Wednesday, October 04, 2017

The case of the different jsch 0.1.54 binaries

As part of the Apache NetBeans IP clearance we are combing through all the code and dependencies.

One interesting thing we bumped into was that the jsch 0.1.54 binary JAR we are using has a different hash (and size) than the binary JAR from Maven Central.

The old hash is 0D7D8ABA0D11E8CD2F775F47CD3A6CFBF2837DA4, the new one is DA3584329A263616E277E15462B387ADDD1B208D.

The binaries are 278,612 bytes vs 280,515 bytes in Maven Central.

Our version is actually the same as the one found on

Also, the Maven JAR is properly signed with the author's CA7FA1F0 key.

This is where it becomes clear that reproducible builds are important. You do not want to have to wonder why a binary differs, especially years later when you are doing a review. And this one is a library doing SSH!

So, why the different binaries?

It seems the original JAR was compiled on Aug 30, 2016 with Java 1.4 (major version 48) while the Maven Central JAR was compiled Sep 3, 2016 with Java 5 (major version 49).

The original JAR also concatenates strings using StringBuffer while the Maven Central JAR uses the newly introduced in 1.5 StringBuilder. Which should also be a bit faster since it's not synchronized.

Next, most of the cypher classes use some reflection via a static static java.lang.Class class$(java.lang.String) method.

What is this? It's just the way class literals worked in Java 1.4. As explained here, in Java 5 the ldc_w instruction was introduced to load a Class object.

In 1.4 the class literal was helped by the compiler by actually introducing the helper Class class$(java.lang.String className) method and replacing the Person.class with a class$("Person") call.

It conclusion, it seems that excluding the Java 1.4 to Java 5 compiler changes, the two JARs are identical. With the Maven Central JAR even a bit better due to StringBuilder being used.

There is no check so far that the sources do produce the specific JAR. This is an exercise left for the reader.

Note: I have also cross-posted this blog post to the Apache NetBeans blog.

Tuesday, June 20, 2017

Processing a generic Data.Array matrix

I had an interesting Haskell problem the other week: work on columns and rows of a Data.Array i e.

You only have the Ix i, Ord e class constraints, which make sense because the index must be a Data.Ix. The elements also must be Ord to be able to process them.

The thing about Data.Ix is that it's very opaque. It only extends Ord. There is nothing matrix-related in it. One could use Data.Array for a lot of data structures!

But if you do know it's a matrix, although you have no explicit class constraint, there is a nice trick to use: two neighbouring cells will have a Data.Ix.rangeSize of 2!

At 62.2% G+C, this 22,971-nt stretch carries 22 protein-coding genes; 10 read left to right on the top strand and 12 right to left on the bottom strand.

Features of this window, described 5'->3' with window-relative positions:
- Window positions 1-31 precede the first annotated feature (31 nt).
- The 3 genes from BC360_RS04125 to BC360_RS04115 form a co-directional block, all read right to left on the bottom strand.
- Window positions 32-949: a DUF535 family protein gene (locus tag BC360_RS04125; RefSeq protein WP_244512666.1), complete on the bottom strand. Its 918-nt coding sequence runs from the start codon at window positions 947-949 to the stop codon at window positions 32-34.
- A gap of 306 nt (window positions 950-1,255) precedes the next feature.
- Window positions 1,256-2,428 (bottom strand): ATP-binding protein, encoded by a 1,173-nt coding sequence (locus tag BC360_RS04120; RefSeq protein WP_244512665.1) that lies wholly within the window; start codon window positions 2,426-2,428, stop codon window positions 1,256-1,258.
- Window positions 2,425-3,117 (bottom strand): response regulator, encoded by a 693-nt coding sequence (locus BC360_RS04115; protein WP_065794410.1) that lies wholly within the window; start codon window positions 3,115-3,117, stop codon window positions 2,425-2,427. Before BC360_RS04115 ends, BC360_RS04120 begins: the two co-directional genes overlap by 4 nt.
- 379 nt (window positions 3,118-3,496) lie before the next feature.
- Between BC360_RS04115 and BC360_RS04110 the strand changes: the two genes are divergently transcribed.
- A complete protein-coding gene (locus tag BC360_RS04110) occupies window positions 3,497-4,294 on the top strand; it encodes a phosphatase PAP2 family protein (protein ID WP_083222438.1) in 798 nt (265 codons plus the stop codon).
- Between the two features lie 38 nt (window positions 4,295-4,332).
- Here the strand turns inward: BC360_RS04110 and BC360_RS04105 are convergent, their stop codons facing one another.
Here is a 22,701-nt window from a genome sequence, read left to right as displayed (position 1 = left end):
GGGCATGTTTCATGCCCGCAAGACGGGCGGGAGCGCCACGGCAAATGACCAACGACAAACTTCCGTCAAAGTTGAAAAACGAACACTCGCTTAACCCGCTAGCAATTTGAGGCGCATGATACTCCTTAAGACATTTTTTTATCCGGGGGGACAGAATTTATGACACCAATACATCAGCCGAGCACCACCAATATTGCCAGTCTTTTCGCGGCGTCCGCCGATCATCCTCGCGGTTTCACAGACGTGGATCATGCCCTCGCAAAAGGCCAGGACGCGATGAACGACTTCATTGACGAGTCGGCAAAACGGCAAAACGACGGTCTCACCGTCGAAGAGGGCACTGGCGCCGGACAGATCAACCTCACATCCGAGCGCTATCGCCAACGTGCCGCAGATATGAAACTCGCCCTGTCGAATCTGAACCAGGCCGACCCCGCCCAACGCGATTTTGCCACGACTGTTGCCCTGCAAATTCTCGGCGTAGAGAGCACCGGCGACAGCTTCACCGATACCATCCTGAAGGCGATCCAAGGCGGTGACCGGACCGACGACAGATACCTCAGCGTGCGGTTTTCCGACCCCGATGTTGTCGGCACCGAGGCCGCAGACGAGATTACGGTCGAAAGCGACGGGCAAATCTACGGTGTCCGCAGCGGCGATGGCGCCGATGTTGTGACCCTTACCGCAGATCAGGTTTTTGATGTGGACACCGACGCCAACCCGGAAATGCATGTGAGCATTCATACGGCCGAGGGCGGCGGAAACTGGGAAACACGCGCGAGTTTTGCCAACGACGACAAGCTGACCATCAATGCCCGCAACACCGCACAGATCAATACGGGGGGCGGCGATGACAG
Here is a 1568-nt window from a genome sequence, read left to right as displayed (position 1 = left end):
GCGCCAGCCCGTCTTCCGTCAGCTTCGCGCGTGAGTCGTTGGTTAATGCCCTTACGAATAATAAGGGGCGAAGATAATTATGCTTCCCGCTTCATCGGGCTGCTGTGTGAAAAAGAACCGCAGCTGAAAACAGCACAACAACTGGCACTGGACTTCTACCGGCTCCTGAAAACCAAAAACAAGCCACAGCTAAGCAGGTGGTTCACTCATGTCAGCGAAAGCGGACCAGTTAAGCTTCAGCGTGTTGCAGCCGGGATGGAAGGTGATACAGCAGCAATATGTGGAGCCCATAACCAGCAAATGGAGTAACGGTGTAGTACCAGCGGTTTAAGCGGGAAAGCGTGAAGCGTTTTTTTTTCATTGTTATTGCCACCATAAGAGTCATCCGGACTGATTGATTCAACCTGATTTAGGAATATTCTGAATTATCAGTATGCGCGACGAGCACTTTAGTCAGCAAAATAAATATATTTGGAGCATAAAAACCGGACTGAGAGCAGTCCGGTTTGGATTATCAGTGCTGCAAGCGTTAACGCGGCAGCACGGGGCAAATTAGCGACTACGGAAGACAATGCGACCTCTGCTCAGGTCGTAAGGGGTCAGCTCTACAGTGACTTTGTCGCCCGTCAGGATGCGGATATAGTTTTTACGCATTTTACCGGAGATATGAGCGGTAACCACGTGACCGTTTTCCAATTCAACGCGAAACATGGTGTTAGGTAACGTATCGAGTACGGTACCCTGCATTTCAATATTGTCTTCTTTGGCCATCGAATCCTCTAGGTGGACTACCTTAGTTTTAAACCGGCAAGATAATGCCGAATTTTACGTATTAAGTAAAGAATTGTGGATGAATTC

So, the rows may be extracted by this little function:

byRows :: Ix i => [i] -> [[i]]
byRows indices = incGroupBy isNeighbour $ indices
    where isNeighbour x y = 2 == rangeSize (x, y)

which is called like

process :: (Ix i, Ord e) => Array i e -> Something
process matrix =

    let rows = byRows $ indices matrix

Note the unknown incGroupBy which is a groupBy that takes pairs incrementally.

That's it! I had a lot of ideas about using rangeSize to figure out the matrix dimensions, but pairing cells this way was really clean.

Thursday, March 30, 2017

Retina work

These past months I have done a NetBeans patch for the Apple Retina Display and also made a small Wiki-like site to help me and anyone else interested with finding matching font icons for the NetBeans icons:

The stack is Angular, Prime NG, nginx, Jetty, Servlets, Spring Framework JDBC, HSQLDB. SSL via Let's Encrypt.  Hosted at Scaleway.

It's a fun project since I got to learn Angular, find a bug and submit a patch for Prime NG, see how Let's Encrypt does free SSL certificates, learn about the EU cookie warning and all the many tiny things that are needed for a site.

Angular in particular and the whole webdev ecosystem was a lot of new information for me. I was changing project configuration as Angular progressed along! Which reminds me: @angular/cli reached 1.0 and I should probably see if I need to tweak something.

Read on JAXenter a longer article about my work.

Tuesday, January 31, 2017

Machine learning everywhere!

Samsung announced a while back that they used a "Neural Net based predictor" for their CPU branch prediction.

Shortly after that an Intel person claimed it's no big deal because they have also been using a perceptron for some time.

But to me this seemed a rather big discovery! Previously I would have assumed that branch prediction is a super complex algorithm.

Learning that branch prediction is a basic perceptron reduces Intel's perceived strength.

So companies are openly and covertly using machine learning everywhere.

Machine learning is also a perfect fit for companies because there is no moral filter on a neural network and no chance of whistle blowing.

Volkswagen truly missed a golden opportunity here with their diesel scandal.

They should have just trained a neural network on passing the diesel criteria and then have perfect plausible deniability: "the neural network disabled the pollution filters all by itself!"

The case of the different jsch 0.1.54 binaries

As part of the Apache NetBeans IP clearance we are combing through all the code and dependencies. One interesting thing we bumped into wa...